The already dire situation of the Rohingya remaining in Myanmar has been further exacerbated in this context. As the military continues its violent campaign against any form of resistance, including by conducting airstrikes against ethnic areas and villages, over a million people have been displaced internally, and approximately 50,000 new refugees have fled to neighbouring countries as of November 2022. The attempted coup has also added to existing challenges to safe, voluntary, dignified and sustainable return of Rohingya refugees to their places of origin or choice in Myanmar. At the same time, all minority communities in Myanmar continue to bear the brunt of the junta’s ongoing violence in the country. The significant escalation of violence by the junta against ethnic communities in Myanmar bears hallmarks of the grave atrocities against Rohingya.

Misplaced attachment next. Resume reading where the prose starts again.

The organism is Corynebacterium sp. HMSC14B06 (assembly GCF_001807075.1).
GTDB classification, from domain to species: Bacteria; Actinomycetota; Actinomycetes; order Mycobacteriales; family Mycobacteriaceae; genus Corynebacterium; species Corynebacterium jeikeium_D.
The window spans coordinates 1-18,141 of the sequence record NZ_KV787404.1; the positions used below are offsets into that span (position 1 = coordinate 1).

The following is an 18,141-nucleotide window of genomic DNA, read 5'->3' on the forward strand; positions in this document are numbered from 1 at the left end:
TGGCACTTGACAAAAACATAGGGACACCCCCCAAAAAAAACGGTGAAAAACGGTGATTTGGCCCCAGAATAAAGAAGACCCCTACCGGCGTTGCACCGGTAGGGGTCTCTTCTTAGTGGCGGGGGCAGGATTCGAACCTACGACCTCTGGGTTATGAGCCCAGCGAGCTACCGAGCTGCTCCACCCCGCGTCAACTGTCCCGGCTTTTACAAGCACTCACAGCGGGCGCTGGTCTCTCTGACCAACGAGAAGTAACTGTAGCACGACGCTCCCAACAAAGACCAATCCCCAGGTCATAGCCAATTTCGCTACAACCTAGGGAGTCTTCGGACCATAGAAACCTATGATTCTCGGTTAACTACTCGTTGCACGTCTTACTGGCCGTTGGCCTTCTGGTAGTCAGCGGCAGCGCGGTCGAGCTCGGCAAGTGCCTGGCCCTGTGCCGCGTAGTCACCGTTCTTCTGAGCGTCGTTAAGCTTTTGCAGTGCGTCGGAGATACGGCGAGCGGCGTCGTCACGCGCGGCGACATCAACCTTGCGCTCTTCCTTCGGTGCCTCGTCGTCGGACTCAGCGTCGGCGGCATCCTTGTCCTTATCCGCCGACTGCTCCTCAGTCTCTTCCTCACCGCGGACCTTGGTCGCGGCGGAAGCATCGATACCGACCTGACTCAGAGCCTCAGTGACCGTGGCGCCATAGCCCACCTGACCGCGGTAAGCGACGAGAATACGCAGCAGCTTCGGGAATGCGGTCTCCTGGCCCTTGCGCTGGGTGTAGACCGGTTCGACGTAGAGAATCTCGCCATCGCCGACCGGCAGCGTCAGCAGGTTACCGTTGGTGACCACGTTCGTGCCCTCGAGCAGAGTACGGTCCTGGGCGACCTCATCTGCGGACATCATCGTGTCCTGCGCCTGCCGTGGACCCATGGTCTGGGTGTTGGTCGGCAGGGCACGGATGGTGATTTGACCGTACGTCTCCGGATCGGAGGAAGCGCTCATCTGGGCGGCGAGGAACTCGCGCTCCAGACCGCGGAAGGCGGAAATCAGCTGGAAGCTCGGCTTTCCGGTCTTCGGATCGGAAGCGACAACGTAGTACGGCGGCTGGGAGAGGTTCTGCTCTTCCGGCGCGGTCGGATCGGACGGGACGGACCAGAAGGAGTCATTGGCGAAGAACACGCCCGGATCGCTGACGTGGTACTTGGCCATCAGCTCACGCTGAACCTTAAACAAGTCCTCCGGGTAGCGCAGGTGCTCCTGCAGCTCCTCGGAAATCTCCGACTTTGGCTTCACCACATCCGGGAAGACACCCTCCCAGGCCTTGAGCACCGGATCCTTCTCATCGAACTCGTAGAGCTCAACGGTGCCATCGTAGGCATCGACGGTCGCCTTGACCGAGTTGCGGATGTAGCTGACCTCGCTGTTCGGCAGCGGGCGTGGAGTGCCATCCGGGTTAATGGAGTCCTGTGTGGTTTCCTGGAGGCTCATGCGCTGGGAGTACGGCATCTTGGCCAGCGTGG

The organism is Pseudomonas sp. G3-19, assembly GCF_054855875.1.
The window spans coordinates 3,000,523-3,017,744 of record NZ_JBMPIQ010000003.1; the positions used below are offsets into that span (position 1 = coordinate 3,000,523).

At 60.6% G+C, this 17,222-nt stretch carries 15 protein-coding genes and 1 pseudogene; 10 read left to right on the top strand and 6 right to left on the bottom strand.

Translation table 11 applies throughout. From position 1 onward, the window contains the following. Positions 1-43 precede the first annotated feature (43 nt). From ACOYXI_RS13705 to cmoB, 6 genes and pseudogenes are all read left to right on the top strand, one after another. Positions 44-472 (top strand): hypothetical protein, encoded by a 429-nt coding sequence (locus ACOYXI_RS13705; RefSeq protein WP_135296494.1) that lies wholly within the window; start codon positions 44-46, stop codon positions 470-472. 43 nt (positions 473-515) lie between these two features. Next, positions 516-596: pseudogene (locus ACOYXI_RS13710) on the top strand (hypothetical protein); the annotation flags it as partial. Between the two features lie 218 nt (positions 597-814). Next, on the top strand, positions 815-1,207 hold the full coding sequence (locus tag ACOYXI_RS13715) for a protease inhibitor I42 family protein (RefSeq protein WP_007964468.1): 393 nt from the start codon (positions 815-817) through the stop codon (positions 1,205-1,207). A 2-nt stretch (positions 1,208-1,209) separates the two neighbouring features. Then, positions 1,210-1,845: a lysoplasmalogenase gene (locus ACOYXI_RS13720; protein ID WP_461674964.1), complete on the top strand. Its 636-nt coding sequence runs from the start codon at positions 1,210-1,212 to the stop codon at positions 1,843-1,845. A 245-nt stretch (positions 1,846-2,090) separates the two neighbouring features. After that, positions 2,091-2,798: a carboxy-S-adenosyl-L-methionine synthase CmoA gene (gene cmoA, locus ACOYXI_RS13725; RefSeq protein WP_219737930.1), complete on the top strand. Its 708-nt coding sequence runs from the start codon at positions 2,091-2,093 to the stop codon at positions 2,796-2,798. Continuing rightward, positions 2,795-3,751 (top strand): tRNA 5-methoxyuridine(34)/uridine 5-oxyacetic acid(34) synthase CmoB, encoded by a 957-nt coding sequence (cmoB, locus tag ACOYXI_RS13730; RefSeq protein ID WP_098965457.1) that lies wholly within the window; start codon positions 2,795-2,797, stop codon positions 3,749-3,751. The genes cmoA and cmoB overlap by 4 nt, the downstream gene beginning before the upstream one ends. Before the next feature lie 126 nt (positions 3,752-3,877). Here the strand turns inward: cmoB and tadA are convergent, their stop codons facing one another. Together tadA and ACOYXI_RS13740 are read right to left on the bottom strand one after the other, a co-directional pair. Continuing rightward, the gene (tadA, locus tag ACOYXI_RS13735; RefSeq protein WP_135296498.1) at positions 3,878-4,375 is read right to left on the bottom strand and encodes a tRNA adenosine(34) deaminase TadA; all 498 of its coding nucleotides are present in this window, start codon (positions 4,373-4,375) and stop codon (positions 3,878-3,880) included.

In this sense, the killing of Rohingya human rights defender and community leader Mohib Ullah, killed in Cox’s Bazar on 29 September 2021, is illustrative of the risks that many human rights defenders members of ethnic communities, incur.

On the 2nd anniversary of the coup, FORUM-ASIA, Front Line Defenders and ASEAN Parliamentarians for Human Rights (APHR) urge the international community to:

  • Stand in solidarity with the people of Myanmar, including by increasing financial support for human rights defenders and civil society organizations in the country and in exile;
  • Systematically and publicly call out violations against human rights defenders, request their immediate and unconditional release, and access to human rights defenders in detention; denounce the violation of fair trial rights, the use of military tribunals, and call to ensure access of family members and lawyers to those detained;